Research suggests early-life conditions, including our parent’s socio-economic status (SES), may play an important role in the onset of chronic diseases in adulthood. Although area-level SES measures have been linked to cancer risk, late-stage diagnosis, and cancer survival, population-based studies examining the role of individual SES are limited because this data is not available in population-based registries.
[Dr. , Dr. Antoinette Stroup]
In a recent study published in Cancer Epidemiology, Biomarkers & Prevention, Dr. Antoinette Stroup, lead author and associate professor of epidemiology and division chief of cancer epidemiology, department of epidemiology, at the Rutgers School of Public Health, along with her colleagues at the University of Utah and Temple University, used parental occupation on the birth certificate as a novel method of ascertaining early-life SES at the individual level to examine cancer incidence.
The study team utilized birth certificates for a cohort of Utah Baby Boomers born from 1945-1959 within two Utah counties to obtain early-life, individual-level SES, based on parental occupation and neighborhood SES based on the birth certificate census tract. The birth certificate records, including parental occupation and neighborhood SES, were linked by the Utah Population Database (UPDB), a longitudinal, population-based resource, to cancer incidence data from the Utah Cancer Registry (UCR). Of the birth certificates examined, 8,989 linked to a cancer registry record.
Females with low SES at birth had lower risk of breast cancer compared to those with the highest SES. SES was also positively associated with melanoma and prostate cancer. In contrast, there was an inverse association among women born into lower SES neighborhoods who had significantly increased risk for invasive cervical cancer. Neighborhood SES had similar effects for melanoma and prostate cancers, but was not associated with female breast cancer. The study team found no association with SES for pancreas, lung, and colon and rectal cancers.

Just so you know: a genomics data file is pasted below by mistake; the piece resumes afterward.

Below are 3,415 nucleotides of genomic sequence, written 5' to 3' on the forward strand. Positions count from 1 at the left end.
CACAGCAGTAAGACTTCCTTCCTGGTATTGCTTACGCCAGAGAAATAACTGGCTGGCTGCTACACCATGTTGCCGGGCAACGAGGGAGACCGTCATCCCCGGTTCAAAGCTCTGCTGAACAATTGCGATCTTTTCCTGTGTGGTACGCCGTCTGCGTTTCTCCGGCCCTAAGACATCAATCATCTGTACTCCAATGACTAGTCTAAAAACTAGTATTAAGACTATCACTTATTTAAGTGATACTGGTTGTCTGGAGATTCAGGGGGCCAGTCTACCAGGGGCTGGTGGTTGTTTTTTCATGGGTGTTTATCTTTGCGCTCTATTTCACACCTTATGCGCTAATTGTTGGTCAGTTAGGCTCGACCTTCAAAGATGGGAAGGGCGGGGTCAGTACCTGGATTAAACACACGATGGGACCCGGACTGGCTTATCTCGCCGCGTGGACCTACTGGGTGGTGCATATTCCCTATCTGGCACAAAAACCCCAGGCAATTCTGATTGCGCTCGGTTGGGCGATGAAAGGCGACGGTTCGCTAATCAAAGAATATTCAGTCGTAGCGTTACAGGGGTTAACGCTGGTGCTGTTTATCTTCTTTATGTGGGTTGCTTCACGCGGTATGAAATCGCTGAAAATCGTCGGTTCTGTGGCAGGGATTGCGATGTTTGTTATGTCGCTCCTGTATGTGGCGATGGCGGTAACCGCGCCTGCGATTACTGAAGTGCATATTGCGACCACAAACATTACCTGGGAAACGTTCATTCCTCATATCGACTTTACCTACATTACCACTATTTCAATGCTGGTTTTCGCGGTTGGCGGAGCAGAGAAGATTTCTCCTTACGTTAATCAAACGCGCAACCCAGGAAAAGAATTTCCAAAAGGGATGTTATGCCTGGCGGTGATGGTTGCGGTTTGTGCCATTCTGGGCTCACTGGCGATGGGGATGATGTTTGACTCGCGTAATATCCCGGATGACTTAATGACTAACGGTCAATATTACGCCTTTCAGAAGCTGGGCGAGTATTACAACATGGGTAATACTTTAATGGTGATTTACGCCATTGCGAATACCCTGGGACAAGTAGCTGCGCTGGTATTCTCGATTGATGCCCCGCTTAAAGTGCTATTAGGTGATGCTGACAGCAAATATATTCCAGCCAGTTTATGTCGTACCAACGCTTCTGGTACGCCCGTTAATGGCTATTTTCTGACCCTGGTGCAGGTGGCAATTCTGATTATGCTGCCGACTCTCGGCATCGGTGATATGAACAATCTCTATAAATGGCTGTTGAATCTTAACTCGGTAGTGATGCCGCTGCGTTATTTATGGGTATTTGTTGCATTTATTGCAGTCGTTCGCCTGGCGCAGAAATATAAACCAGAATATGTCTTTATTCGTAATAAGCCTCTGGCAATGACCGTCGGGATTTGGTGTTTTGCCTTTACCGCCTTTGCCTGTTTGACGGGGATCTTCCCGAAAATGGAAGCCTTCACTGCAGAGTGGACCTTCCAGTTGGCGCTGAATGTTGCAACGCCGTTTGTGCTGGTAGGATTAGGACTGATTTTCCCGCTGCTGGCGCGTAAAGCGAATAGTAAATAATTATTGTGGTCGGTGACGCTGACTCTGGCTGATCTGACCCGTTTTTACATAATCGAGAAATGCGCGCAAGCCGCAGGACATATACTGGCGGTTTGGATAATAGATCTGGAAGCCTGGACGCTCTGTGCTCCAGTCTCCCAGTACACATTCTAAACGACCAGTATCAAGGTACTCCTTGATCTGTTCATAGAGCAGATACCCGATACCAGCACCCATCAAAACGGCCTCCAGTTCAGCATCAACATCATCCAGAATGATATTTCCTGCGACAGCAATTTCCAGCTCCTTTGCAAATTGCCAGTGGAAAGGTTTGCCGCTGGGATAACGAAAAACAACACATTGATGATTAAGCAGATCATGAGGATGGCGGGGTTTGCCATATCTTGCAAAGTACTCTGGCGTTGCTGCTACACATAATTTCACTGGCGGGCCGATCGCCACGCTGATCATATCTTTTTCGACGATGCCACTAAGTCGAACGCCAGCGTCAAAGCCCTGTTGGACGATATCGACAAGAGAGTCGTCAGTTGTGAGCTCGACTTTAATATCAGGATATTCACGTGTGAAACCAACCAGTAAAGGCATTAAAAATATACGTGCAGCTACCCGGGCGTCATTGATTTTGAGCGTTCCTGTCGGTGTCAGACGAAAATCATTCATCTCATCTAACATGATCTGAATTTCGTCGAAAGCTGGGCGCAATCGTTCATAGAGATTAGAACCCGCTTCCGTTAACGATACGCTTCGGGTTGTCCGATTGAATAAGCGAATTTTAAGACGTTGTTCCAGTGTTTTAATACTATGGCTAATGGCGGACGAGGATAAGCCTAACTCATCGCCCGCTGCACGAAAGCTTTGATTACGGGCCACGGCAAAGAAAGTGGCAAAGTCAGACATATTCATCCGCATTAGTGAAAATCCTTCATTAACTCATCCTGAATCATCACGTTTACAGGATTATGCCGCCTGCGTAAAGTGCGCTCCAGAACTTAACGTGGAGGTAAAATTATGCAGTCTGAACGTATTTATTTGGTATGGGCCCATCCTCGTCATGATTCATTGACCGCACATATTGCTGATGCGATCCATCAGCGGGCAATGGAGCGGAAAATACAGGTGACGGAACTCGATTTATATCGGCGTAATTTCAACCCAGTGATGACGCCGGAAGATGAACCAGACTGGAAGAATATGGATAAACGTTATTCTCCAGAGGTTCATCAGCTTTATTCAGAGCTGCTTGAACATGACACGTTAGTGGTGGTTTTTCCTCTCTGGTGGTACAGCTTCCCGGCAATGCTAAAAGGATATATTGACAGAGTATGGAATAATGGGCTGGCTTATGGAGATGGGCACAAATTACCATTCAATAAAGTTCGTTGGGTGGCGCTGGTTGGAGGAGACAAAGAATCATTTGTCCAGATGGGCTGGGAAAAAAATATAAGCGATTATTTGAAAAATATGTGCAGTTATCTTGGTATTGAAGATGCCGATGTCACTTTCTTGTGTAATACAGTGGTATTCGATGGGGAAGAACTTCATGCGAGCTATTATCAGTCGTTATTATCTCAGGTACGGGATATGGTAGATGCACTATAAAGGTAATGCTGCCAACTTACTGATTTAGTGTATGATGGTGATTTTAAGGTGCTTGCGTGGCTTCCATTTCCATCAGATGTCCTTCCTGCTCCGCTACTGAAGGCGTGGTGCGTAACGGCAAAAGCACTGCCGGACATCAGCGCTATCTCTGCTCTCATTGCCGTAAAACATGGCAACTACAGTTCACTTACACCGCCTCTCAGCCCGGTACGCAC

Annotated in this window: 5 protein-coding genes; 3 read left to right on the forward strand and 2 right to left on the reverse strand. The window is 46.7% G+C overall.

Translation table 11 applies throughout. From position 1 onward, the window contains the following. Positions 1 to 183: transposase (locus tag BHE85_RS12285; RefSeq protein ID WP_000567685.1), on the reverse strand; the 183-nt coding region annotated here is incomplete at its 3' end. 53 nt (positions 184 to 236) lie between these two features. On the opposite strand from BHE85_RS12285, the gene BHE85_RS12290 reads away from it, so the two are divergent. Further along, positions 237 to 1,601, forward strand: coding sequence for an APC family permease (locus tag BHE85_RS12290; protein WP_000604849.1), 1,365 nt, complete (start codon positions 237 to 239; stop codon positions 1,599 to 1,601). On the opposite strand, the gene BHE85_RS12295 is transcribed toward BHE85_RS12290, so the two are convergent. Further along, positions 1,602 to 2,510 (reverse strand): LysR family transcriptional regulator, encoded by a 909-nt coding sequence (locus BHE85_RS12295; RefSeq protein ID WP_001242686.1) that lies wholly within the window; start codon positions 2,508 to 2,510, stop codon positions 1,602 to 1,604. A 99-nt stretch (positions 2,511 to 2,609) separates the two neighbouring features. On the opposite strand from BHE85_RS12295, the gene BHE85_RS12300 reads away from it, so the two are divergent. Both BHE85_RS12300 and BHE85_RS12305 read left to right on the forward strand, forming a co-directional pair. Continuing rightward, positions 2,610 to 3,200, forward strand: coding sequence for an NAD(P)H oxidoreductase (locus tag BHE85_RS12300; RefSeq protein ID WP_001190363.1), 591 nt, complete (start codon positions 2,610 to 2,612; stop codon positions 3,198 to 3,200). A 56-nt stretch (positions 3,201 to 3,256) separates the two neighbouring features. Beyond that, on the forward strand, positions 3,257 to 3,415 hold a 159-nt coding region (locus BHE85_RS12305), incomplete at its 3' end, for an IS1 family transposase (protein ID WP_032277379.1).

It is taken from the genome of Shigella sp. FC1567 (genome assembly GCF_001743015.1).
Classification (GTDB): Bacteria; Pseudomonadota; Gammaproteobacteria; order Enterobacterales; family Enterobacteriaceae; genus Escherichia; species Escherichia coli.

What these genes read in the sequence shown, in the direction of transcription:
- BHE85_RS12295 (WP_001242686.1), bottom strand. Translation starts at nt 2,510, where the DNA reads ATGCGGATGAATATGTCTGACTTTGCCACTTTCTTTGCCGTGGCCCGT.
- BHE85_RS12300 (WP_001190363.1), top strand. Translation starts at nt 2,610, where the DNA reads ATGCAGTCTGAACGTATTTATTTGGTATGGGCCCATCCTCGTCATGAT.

“Our findings suggest early-life SES associations with breast, cervical, and prostate cancer,” said Dr. Stroup, who is the former director of the Utah Cancer Registry and is now the director of the New Jersey State Cancer Registry. “Some of these associations are likely indicative of the SES differences in participation in cancer screening and some may support the critical role of early-life factors on cancer risk in adulthood.”
The study’s novel methodologies, capturing SES at the individual and neighborhood levels at birth, may contribute to improved understanding of the role of early-life SES on cancer risk.
“Baby boomers and birth certificates: Early life socioeconomic status and cancer risk in adulthood” was published in September in the journal Cancer Epidemiology, Biomarkers & Prevention.